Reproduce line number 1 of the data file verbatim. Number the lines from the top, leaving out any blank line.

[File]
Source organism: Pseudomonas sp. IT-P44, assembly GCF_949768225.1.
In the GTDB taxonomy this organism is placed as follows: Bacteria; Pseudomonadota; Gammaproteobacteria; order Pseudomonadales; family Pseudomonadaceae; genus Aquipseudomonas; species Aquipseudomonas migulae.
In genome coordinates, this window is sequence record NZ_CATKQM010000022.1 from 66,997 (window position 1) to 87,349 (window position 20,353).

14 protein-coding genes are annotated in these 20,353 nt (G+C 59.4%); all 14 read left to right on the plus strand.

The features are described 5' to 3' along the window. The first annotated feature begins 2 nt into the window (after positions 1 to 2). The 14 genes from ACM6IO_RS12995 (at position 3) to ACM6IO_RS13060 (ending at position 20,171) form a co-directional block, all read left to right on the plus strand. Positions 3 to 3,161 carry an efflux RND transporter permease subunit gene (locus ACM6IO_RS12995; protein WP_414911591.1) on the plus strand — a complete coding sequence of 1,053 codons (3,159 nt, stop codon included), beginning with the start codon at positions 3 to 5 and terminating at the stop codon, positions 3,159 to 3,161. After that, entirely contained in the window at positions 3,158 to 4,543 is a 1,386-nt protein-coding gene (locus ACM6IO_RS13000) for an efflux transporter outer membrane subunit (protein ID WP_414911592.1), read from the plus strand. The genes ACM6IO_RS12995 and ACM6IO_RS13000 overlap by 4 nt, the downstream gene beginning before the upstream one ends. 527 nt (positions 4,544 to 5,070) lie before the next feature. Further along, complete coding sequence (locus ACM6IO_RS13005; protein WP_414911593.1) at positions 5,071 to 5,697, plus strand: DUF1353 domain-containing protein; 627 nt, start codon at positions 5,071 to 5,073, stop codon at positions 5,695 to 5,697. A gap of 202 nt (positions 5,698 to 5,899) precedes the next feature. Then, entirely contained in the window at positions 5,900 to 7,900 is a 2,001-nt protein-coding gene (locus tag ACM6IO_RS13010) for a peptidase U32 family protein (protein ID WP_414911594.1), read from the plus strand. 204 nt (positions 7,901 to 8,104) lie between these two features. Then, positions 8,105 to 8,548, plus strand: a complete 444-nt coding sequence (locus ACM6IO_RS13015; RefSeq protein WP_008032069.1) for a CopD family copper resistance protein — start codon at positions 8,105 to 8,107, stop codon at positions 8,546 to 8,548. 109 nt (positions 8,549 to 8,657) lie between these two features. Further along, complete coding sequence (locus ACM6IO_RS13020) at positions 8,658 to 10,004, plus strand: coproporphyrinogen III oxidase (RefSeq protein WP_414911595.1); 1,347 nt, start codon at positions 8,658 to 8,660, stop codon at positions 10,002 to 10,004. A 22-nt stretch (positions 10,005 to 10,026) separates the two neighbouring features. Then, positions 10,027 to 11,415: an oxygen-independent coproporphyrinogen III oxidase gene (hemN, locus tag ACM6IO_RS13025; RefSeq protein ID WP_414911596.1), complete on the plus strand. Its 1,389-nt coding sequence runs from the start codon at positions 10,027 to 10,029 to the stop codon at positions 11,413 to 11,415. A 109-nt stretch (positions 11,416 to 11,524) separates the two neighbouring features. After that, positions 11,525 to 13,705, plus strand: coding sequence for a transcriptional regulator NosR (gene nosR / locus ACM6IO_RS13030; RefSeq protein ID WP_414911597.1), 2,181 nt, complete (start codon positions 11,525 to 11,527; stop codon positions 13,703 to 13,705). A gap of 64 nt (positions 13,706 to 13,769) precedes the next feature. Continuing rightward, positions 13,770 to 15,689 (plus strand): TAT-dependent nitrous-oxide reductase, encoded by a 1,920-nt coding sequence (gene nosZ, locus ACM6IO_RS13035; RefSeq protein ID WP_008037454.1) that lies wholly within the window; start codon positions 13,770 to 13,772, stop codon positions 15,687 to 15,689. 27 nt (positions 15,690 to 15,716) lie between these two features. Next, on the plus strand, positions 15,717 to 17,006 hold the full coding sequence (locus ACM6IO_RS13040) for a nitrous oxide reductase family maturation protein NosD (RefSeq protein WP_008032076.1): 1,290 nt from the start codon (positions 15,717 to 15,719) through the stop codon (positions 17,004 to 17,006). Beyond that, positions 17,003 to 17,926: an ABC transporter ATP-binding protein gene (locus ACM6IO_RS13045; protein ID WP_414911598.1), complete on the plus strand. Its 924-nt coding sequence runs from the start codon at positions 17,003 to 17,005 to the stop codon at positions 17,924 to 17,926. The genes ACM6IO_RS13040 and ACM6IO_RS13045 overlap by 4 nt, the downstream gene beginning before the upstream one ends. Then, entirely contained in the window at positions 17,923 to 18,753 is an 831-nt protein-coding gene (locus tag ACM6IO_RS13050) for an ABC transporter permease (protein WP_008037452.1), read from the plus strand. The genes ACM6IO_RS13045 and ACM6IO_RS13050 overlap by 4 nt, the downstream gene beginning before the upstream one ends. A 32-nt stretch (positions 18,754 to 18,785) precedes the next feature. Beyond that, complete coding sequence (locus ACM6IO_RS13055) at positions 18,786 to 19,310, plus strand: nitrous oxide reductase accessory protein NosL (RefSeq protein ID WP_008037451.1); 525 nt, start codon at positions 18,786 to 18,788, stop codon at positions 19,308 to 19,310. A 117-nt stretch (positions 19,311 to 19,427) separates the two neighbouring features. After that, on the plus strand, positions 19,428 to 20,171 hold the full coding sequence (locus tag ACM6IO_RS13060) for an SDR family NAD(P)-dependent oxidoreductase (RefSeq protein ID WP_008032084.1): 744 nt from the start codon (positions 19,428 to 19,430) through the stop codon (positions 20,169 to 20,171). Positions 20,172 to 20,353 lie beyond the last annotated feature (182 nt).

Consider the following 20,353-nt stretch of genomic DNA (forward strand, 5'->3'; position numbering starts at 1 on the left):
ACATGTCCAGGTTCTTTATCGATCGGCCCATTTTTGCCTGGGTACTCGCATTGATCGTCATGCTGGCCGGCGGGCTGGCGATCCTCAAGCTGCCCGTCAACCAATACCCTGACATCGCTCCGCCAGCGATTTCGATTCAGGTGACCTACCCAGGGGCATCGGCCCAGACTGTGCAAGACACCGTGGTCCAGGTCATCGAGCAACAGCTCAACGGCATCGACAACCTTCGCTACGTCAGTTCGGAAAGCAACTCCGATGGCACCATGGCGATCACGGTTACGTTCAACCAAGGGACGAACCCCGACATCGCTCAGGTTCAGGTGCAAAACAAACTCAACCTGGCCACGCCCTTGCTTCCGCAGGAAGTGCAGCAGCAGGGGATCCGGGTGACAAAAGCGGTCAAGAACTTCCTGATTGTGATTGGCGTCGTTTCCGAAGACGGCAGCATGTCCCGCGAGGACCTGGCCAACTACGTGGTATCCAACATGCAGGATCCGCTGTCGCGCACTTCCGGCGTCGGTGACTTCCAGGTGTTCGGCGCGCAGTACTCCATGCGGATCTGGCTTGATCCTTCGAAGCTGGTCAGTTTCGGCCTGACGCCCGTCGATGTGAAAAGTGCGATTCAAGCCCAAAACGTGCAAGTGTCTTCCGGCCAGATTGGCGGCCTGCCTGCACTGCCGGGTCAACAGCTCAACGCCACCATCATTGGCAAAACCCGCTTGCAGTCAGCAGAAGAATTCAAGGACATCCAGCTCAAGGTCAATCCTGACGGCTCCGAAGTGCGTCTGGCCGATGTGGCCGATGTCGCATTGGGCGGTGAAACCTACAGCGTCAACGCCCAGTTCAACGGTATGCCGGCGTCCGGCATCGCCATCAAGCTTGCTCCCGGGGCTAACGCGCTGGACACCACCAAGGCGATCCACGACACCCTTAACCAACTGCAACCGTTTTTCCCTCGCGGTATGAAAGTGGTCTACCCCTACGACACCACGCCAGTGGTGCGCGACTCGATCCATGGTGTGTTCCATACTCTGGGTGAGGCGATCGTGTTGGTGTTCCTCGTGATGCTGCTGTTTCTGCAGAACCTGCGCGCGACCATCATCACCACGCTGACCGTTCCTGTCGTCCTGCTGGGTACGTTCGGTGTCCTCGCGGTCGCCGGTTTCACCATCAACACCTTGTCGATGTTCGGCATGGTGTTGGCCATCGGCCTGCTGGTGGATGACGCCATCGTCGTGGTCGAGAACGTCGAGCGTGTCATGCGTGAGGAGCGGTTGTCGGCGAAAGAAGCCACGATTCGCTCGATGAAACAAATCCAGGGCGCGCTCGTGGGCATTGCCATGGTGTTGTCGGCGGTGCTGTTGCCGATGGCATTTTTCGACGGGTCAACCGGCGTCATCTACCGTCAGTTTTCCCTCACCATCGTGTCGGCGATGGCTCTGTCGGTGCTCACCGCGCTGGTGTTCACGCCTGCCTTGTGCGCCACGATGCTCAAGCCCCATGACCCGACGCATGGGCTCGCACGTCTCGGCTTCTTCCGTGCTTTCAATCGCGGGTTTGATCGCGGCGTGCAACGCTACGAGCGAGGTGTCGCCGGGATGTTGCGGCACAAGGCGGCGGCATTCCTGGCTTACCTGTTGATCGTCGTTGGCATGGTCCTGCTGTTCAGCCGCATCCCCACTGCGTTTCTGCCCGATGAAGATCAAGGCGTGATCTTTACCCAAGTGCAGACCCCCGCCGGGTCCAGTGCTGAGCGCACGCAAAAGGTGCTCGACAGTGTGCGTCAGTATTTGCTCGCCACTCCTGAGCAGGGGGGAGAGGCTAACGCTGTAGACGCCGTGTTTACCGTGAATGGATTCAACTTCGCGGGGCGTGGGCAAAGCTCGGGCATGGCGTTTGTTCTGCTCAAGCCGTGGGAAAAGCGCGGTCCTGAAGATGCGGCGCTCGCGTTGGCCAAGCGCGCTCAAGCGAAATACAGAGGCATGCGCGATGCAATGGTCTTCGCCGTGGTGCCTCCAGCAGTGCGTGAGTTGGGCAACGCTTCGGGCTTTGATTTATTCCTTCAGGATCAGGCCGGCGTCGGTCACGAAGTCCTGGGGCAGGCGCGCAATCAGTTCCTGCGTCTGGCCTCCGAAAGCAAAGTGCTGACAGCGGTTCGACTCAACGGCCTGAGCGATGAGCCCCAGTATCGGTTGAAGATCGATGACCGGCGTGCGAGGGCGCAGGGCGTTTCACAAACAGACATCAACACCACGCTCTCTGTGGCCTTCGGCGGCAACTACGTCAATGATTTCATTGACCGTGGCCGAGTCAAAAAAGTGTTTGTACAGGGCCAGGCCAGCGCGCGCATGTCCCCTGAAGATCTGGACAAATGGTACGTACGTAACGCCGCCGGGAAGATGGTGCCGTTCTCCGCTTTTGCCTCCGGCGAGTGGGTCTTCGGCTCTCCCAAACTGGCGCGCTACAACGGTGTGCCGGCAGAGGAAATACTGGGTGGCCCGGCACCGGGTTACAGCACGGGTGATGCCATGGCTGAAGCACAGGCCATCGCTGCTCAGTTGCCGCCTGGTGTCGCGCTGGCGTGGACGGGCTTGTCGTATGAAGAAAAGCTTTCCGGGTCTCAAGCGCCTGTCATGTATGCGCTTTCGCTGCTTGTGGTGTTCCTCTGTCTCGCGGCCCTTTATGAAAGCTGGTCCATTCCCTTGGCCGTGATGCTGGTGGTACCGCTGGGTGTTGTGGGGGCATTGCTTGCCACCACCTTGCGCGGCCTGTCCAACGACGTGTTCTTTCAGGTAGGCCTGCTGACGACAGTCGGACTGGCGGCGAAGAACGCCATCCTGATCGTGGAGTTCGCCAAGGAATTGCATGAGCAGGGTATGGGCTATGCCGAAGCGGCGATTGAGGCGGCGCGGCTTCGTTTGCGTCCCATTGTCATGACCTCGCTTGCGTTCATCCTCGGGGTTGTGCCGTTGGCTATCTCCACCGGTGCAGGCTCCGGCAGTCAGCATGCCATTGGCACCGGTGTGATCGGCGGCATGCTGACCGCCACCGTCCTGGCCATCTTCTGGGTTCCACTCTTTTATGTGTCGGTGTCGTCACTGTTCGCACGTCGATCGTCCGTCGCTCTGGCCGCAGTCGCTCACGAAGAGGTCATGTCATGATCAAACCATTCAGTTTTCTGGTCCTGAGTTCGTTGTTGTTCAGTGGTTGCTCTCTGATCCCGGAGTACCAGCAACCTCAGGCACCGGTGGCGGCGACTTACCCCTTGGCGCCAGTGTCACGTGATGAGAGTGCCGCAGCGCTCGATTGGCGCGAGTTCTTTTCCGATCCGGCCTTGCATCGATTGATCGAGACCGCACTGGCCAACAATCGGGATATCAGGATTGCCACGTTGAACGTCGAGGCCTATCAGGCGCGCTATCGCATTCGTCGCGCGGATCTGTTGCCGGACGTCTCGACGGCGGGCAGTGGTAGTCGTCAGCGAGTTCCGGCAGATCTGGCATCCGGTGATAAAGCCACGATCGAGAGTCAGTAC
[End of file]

Source organism: Pseudomonas sp. IT-P44, assembly GCF_949768225.1.